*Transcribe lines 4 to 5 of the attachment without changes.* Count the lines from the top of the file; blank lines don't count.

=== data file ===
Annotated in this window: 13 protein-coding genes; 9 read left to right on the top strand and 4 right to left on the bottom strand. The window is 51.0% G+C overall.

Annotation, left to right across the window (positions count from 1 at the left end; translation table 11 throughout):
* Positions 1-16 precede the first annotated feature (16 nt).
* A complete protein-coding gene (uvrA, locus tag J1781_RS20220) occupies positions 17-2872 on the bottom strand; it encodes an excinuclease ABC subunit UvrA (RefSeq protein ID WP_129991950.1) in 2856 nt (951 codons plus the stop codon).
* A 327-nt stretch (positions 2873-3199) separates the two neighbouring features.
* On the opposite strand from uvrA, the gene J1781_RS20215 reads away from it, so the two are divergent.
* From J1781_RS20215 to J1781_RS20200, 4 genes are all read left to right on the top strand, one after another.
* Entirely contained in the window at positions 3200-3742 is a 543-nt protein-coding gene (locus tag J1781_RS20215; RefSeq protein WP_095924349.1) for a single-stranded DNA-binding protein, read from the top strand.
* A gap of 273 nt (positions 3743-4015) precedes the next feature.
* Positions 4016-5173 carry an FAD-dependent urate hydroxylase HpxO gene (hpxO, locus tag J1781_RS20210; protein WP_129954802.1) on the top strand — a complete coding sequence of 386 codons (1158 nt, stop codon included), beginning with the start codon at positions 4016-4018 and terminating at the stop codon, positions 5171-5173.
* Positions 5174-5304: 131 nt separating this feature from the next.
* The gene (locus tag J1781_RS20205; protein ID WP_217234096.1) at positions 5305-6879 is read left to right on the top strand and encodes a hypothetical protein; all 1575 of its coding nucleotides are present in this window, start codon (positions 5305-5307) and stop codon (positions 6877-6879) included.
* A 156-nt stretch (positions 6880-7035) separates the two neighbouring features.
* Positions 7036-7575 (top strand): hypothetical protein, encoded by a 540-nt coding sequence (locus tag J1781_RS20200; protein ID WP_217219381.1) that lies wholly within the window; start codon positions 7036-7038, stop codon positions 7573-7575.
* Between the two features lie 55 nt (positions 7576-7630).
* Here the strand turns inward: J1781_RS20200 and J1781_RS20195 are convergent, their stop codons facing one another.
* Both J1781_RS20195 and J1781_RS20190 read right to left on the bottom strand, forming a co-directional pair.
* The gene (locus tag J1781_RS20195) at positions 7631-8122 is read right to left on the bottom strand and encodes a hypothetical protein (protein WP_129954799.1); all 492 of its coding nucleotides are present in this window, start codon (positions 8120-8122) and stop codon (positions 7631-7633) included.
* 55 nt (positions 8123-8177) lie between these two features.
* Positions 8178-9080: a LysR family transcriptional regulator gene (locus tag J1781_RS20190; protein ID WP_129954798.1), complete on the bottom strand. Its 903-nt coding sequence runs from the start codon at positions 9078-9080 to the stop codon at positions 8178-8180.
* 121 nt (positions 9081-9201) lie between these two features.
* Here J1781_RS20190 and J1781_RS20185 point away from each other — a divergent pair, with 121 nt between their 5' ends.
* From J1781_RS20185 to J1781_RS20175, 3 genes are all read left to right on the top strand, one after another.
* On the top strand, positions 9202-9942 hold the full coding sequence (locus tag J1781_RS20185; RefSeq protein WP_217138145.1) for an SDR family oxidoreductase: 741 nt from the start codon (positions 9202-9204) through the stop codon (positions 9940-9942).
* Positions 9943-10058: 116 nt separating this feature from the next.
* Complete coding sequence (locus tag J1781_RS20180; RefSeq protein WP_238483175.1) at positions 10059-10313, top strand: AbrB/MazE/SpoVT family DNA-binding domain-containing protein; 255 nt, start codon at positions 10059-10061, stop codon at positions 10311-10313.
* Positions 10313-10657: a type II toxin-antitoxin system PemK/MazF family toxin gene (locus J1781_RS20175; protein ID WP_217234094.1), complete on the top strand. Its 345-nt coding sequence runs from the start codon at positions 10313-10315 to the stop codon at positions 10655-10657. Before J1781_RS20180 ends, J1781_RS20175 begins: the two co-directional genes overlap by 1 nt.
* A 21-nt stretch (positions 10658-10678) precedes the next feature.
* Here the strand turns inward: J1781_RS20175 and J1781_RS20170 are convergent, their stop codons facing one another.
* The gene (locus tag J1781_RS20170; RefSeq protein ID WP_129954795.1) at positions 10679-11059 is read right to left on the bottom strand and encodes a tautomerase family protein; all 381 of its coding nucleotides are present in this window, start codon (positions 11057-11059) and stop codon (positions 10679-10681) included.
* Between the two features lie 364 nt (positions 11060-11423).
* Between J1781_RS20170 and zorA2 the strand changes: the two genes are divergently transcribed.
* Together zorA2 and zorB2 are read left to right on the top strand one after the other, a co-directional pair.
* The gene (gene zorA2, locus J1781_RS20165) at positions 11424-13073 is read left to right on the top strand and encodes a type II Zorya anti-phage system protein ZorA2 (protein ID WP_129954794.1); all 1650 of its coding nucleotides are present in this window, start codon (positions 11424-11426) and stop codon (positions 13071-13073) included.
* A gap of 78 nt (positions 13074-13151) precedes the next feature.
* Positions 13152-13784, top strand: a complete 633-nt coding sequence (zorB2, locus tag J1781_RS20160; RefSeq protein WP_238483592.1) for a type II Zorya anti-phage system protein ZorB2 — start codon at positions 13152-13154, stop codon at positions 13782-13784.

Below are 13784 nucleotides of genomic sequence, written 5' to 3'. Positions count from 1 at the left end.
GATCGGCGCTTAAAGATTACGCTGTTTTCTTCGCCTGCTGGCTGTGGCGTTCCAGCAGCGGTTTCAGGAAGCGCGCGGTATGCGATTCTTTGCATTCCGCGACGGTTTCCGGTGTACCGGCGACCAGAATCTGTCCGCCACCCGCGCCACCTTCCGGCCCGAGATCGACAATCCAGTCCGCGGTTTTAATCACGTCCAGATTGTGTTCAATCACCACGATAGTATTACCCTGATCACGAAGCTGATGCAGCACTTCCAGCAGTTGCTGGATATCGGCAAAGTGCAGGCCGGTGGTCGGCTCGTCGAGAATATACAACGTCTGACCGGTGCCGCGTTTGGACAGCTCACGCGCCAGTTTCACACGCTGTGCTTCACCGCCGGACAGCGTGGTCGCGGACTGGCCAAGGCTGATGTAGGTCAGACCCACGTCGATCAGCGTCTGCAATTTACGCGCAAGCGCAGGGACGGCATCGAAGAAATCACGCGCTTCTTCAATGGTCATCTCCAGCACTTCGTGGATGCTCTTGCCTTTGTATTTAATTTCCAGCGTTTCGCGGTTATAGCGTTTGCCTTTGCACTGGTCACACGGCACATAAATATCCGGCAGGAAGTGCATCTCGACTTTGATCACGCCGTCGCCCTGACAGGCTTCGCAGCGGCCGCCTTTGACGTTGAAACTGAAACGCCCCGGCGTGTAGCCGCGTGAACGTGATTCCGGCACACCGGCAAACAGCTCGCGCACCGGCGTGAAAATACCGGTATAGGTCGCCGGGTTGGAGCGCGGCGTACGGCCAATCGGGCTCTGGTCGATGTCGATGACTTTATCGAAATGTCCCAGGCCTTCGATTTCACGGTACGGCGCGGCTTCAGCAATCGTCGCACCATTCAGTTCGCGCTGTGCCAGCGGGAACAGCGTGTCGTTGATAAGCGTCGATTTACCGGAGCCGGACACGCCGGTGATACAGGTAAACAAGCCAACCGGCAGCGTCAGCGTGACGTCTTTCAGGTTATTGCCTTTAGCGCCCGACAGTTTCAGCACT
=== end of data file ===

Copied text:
* A complete protein-coding gene (uvrA, locus tag J1781_RS20220) occupies positions 17-2872 on the bottom strand; it encodes an excinuclease ABC subunit UvrA (RefSeq protein ID WP_129991950.1) in 2856 nt (951 codons plus the stop codon).
* A 327-nt stretch (positions 2873-3199) separates the two neighbouring features.